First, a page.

Zach McKinley is a stereotypical self-described loser, a pop culture-obsessed twenty-something scraping by with a lousy pizza delivery job and a crappy apartment and a guy who is too insecure to ask the girl of his dreams to go out with him. Zach is jerked out of his mediocre existence by the unexpected reappearance of his “uncle” Archie, who warns the young man that the end of the world is near. Only Zach can save Earth from an invading alien army— an army, Archie warns, that is led by an advance scout team comprised of Zach’s pop idols. Suddenly, Zach’s inability to ask Vicki out is the least of his problems.
While certainly not original, the premise behind The Advance Team is clever. However, the execution of the graphic novel lacks coherence and finesse. Zach has the potential to be an interesting protagonist, but Pfeifer doesn’t give the story the necessary depth or character development to elevate it beyond mediocre science fiction. The skips and jumps from action to reaction are unwieldy, and the plot sometimes seems to include more plot hole than comprehensible content. Torres’ art doesn’t always compliment or complete the story – the sparse details and heavy lines feel more like rough draft sketches than a finished product. For a story in which images are an important clue to the unfolding mystery, this lack of polish is especially frustrating.
The Advance Team does have positive elements. Vicki, Zach’s co-worker and would-be girlfriend, is a solid supporting character: clever, witty, and drawn with a modesty uncommon in the women of comics. The villains are also fun, with the sociopathic disdain for humanity and exaggerated arrogance of science fiction bad guys everywhere. But they, too, are more trope than characte. As for Zach, there is a lack of character depth and development. The ending is perhaps the most interesting turn of The Advance Team when it turns out that Zach’s heroism has an unexpected twist.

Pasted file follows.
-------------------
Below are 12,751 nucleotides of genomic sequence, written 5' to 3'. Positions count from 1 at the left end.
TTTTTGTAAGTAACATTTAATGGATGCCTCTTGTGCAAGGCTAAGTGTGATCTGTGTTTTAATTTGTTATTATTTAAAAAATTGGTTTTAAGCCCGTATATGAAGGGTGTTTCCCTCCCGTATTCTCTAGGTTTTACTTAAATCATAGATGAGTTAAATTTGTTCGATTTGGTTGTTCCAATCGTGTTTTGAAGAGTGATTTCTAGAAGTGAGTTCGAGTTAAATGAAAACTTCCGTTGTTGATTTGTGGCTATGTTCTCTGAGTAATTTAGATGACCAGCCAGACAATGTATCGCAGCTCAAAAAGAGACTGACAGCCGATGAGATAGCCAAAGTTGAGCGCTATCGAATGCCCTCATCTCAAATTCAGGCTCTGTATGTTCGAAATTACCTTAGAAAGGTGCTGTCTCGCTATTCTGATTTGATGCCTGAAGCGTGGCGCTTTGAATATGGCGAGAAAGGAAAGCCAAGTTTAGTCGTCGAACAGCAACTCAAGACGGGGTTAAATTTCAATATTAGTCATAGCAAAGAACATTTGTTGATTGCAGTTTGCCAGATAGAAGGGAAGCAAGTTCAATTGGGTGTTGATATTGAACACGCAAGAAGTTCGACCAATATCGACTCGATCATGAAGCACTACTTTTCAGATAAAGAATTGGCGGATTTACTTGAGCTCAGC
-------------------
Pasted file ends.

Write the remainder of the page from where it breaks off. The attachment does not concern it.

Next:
The Advance Team isn’t a bad graphic novel, but it doesn’t stand out from the pack. Invading aliens has been a science fiction standard for decades, and the basic elements of Zach’s origin can be found in countless other stories. There are violent killings in this story—for instance, Zach beats a humanoid alien to death—yet this violence is muted by the lack of color. Blood isn’t as gory when it isn’t red, but some parents may still be bothered by the body count. Another potential concern is Archie, the only African-American character, and his resemblance to the literary “magical Negro” who shepherds the white male protagonist to the realization of his uniqueness and destiny. However, readers who enjoy science fiction graphic novels are likely to overlook the flaws here and enjoy Pfeifer’s space invaders.